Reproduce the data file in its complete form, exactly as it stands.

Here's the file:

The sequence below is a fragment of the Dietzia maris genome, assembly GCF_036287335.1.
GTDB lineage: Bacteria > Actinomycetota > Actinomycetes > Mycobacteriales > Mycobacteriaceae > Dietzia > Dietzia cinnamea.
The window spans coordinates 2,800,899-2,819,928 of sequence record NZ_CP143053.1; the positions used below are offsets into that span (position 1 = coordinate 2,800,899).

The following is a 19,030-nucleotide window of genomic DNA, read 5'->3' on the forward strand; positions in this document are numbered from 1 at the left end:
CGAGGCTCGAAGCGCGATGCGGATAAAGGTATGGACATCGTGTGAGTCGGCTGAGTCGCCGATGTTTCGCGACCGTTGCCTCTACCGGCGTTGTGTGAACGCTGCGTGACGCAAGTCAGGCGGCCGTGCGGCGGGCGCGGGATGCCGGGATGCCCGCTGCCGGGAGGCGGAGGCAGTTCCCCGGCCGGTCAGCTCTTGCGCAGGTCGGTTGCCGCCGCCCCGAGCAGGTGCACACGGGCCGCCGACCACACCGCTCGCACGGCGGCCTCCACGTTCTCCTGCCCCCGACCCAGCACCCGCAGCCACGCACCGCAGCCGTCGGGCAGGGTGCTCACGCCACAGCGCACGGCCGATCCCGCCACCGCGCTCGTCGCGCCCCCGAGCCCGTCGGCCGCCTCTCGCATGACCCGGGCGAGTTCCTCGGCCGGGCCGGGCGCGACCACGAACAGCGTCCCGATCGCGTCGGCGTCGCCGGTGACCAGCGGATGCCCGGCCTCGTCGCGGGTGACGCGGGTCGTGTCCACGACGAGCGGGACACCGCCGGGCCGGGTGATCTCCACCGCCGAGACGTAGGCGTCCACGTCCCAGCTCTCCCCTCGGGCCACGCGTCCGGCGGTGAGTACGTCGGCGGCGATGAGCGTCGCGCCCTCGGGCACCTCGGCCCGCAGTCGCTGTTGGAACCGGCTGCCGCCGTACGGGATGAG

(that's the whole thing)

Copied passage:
The sequence below is a fragment of the Dietzia maris genome, assembly GCF_036287335.1.
GTDB lineage: Bacteria > Actinomycetota > Actinomycetes > Mycobacteriales > Mycobacteriaceae > Dietzia > Dietzia cinnamea.
The window spans coordinates 2,800,899-2,819,928 of sequence record NZ_CP143053.1; the positions used below are offsets into that span (position 1 = coordinate 2,800,899).

The following is a 19,030-nucleotide window of genomic DNA, read 5'->3' on the forward strand; positions in this document are numbered from 1 at the left end:
CGAGGCTCGAAGCGCGATGCGGATAAAGGTATGGACATCGTGTGAGTCGGCTGAGTCGCCGATGTTTCGCGACCGTTGCCTCTACCGGCGTTGTGTGAACGCTGCGTGACGCAAGTCAGGCGGCCGTGCGGCGGGCGCGGGATGCCGGGATGCCCGCTGCCGGGAGGCGGAGGCAGTTCCCCGGCCGGTCAGCTCTTGCGCAGGTCGGTTGCCGCCGCCCCGAGCAGGTGCACACGGGCCGCCGACCACACCGCTCGCACGGCGGCCTCCACGTTCTCCTGCCCCCGACCCAGCACCCGCAGCCACGCACCGCAGCCGTCGGGCAGGGTGCTCACGCCACAGCGCACGGCCGATCCCGCCACCGCGCTCGTCGCGCCCCCGAGCCCGTCGGCCGCCTCTCGCATGACCCGGGCGAGTTCCTCGGCCGGGCCGGGCGCGACCACGAACAGCGTCCCGATCGCGTCGGCGTCGCCGGTGACCAGCGGATGCCCGGCCTCGTCGCGGGTGACGCGGGTCGTGTCCACGACGAGCGGGACACCGCCGGGCCGGGTGATCTCCACCGCCGAGACGTAGGCGTCCACGTCCCAGCTCTCCCCTCGGGCCACGCGTCCGGCGGTGAGTACGTCGGCGGCGATGAGCGTCGCGCCCTCGGGCACCTCGGCCCGCAGTCGCTGTTGGAACCGGCTGCCGCCGTACGGGATGAG